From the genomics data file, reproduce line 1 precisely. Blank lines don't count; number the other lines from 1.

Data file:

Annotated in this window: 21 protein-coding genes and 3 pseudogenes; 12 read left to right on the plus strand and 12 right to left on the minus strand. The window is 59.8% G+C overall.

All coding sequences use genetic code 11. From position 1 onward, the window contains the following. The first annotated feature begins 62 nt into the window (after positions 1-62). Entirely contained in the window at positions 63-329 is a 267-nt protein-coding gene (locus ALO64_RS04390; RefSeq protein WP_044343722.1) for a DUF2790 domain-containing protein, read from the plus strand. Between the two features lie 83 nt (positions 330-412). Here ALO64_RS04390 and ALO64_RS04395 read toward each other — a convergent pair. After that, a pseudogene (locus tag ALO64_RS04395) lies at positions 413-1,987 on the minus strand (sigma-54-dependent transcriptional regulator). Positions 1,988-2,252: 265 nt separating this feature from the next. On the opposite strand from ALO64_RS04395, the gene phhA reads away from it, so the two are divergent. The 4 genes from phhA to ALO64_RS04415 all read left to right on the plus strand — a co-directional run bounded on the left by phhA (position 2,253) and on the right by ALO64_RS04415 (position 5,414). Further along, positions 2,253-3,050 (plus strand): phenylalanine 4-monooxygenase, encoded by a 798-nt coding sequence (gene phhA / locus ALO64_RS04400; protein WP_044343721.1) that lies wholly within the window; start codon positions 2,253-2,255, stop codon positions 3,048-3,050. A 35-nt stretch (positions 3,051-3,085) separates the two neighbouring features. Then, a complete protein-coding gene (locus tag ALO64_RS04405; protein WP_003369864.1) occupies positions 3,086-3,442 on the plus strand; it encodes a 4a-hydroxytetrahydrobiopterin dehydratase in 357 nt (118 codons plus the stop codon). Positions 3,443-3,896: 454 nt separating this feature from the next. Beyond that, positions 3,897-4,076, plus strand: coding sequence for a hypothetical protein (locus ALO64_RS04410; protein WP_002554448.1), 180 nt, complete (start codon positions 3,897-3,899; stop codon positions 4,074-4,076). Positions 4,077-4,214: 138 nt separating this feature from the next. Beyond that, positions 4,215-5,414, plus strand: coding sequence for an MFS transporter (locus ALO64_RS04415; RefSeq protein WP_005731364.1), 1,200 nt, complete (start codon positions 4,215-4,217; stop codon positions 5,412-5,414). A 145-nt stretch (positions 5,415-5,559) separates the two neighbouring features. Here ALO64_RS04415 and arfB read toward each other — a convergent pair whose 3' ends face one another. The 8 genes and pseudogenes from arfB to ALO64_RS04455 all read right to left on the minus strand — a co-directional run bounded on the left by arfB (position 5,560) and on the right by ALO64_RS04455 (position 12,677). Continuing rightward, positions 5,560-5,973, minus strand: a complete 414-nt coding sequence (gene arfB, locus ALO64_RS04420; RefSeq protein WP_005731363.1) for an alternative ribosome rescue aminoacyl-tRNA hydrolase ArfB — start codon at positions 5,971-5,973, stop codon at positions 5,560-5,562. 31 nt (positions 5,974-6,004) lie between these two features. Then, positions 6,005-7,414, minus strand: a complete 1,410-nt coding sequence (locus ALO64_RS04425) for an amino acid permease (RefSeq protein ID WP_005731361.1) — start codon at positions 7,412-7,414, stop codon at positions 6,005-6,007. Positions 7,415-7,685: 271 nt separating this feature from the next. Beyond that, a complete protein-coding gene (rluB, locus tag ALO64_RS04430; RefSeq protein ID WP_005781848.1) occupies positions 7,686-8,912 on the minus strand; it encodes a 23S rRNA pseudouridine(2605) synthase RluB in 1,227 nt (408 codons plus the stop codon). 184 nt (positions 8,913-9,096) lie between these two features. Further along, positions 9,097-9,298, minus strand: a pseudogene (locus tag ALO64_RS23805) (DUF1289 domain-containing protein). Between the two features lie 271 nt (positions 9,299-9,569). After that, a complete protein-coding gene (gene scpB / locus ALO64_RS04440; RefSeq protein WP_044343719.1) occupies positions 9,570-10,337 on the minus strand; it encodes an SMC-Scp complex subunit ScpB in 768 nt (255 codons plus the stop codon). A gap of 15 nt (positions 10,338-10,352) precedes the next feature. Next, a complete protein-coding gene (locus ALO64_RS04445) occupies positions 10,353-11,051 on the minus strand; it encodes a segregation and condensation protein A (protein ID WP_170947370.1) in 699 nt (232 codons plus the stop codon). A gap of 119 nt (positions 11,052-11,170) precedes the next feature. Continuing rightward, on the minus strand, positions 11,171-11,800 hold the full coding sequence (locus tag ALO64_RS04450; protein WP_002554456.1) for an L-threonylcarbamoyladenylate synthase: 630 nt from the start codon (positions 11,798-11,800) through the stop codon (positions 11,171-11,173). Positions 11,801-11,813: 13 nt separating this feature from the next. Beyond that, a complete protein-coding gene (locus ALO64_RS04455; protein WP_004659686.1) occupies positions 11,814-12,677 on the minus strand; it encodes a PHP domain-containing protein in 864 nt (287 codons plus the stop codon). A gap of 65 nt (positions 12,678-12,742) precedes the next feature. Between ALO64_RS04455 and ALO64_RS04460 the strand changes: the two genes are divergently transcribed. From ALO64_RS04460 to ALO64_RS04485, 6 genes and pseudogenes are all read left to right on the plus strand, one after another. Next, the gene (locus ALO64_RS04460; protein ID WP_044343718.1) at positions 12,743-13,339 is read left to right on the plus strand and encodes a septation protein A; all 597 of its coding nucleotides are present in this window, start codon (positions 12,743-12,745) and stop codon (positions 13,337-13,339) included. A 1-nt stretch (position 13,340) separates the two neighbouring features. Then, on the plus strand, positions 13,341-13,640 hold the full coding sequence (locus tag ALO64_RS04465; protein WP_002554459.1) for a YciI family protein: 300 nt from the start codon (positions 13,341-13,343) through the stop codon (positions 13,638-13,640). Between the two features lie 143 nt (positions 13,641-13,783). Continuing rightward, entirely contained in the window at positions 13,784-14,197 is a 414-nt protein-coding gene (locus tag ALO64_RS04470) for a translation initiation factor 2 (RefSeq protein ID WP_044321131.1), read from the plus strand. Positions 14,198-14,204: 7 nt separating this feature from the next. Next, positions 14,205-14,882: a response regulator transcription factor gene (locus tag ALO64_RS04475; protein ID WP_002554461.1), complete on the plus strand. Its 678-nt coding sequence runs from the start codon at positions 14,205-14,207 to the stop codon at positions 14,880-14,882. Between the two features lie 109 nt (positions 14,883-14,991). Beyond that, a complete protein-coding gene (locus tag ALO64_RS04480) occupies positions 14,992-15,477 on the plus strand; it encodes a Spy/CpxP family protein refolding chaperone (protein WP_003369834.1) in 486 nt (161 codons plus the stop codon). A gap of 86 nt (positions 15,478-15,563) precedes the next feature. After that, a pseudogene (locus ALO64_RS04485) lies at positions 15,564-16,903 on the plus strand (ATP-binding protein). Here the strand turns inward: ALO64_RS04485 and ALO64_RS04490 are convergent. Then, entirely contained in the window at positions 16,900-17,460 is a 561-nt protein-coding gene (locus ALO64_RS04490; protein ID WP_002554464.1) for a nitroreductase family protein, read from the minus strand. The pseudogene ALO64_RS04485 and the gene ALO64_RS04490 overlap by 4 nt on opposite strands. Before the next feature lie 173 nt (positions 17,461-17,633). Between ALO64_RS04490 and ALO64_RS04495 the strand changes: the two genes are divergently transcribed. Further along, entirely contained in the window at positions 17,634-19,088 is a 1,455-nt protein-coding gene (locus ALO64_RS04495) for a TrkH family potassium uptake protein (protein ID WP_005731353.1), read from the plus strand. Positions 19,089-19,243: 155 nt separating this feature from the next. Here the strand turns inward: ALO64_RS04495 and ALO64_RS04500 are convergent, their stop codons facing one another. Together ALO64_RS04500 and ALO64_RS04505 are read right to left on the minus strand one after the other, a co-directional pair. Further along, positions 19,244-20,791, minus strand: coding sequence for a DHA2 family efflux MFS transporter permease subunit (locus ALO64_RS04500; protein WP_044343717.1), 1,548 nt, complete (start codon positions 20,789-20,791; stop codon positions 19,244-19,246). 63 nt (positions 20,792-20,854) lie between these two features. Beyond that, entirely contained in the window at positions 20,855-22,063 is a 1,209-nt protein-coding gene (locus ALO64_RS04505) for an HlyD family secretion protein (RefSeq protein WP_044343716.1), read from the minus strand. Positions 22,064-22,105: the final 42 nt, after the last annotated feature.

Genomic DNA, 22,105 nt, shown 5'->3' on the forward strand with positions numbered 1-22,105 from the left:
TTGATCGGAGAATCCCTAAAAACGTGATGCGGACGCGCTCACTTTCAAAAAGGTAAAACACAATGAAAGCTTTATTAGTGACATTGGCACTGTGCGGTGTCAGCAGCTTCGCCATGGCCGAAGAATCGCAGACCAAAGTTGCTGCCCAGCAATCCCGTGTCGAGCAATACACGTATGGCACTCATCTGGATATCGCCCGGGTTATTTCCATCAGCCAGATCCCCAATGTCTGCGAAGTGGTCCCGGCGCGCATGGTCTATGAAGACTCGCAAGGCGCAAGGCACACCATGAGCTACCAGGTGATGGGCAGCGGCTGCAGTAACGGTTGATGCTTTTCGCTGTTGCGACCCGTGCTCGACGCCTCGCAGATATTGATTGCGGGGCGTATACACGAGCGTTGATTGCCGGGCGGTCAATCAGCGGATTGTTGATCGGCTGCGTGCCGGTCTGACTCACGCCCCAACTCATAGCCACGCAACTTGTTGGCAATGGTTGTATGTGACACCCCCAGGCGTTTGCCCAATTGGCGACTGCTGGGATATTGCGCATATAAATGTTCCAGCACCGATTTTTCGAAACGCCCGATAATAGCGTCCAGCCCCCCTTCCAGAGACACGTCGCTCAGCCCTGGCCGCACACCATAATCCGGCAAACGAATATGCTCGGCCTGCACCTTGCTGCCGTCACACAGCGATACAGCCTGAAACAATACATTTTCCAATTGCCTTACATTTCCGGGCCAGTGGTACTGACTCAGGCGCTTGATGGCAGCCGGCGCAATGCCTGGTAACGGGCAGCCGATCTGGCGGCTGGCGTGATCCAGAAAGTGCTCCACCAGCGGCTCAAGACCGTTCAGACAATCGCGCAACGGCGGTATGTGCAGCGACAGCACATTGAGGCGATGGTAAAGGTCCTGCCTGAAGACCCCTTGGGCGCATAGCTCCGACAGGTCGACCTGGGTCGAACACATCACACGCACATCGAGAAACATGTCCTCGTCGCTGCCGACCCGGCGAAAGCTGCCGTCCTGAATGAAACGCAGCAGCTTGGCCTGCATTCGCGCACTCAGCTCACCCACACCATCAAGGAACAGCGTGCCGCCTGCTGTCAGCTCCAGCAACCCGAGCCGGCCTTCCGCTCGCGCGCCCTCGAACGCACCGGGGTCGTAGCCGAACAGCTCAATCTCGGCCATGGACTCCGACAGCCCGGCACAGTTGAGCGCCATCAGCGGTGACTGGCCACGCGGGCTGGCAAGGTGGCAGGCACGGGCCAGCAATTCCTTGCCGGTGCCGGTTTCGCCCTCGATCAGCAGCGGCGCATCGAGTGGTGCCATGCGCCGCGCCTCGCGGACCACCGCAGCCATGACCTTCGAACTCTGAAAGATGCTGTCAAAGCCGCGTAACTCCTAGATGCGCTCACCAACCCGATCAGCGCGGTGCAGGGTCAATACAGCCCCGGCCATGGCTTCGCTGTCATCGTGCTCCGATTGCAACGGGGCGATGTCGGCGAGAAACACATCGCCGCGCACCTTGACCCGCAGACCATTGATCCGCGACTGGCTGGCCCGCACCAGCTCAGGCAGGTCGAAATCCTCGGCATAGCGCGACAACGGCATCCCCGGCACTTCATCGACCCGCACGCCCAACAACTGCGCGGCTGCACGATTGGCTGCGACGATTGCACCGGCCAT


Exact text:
Annotated in this window: 21 protein-coding genes and 3 pseudogenes; 12 read left to right on the plus strand and 12 right to left on the minus strand. The window is 59.8% G+C overall.